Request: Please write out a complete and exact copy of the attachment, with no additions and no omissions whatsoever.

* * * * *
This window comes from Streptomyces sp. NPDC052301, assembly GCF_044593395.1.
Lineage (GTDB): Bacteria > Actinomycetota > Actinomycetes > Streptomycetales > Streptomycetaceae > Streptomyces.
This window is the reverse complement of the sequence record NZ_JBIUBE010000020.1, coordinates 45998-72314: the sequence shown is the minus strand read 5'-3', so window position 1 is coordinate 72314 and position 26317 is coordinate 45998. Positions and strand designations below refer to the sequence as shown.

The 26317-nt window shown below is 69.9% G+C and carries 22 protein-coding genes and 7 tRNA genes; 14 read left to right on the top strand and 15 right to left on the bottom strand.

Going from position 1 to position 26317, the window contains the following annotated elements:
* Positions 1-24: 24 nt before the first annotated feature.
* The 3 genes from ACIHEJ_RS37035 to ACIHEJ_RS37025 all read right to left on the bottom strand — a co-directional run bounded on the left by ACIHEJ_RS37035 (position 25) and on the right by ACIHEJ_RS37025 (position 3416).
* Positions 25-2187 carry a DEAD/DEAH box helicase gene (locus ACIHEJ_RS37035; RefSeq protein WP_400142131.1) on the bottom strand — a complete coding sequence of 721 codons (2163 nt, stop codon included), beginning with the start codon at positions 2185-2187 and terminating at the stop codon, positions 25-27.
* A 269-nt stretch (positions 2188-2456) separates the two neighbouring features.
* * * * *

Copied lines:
This window comes from Streptomyces sp. NPDC052301, assembly GCF_044593395.1.
Lineage (GTDB): Bacteria > Actinomycetota > Actinomycetes > Streptomycetales > Streptomycetaceae > Streptomyces.
This window is the reverse complement of the sequence record NZ_JBIUBE010000020.1, coordinates 45998-72314: the sequence shown is the minus strand read 5'-3', so window position 1 is coordinate 72314 and position 26317 is coordinate 45998. Positions and strand designations below refer to the sequence as shown.

The 26317-nt window shown below is 69.9% G+C and carries 22 protein-coding genes and 7 tRNA genes; 14 read left to right on the top strand and 15 right to left on the bottom strand.

Going from position 1 to position 26317, the window contains the following annotated elements:
* Positions 1-24: 24 nt before the first annotated feature.
* The 3 genes from ACIHEJ_RS37035 to ACIHEJ_RS37025 all read right to left on the bottom strand — a co-directional run bounded on the left by ACIHEJ_RS37035 (position 25) and on the right by ACIHEJ_RS37025 (position 3416).
* Positions 25-2187 carry a DEAD/DEAH box helicase gene (locus ACIHEJ_RS37035; RefSeq protein WP_400142131.1) on the bottom strand — a complete coding sequence of 721 codons (2163 nt, stop codon included), beginning with the start codon at positions 2185-2187 and terminating at the stop codon, positions 25-27.
* A 269-nt stretch (positions 2188-2456) separates the two neighbouring features.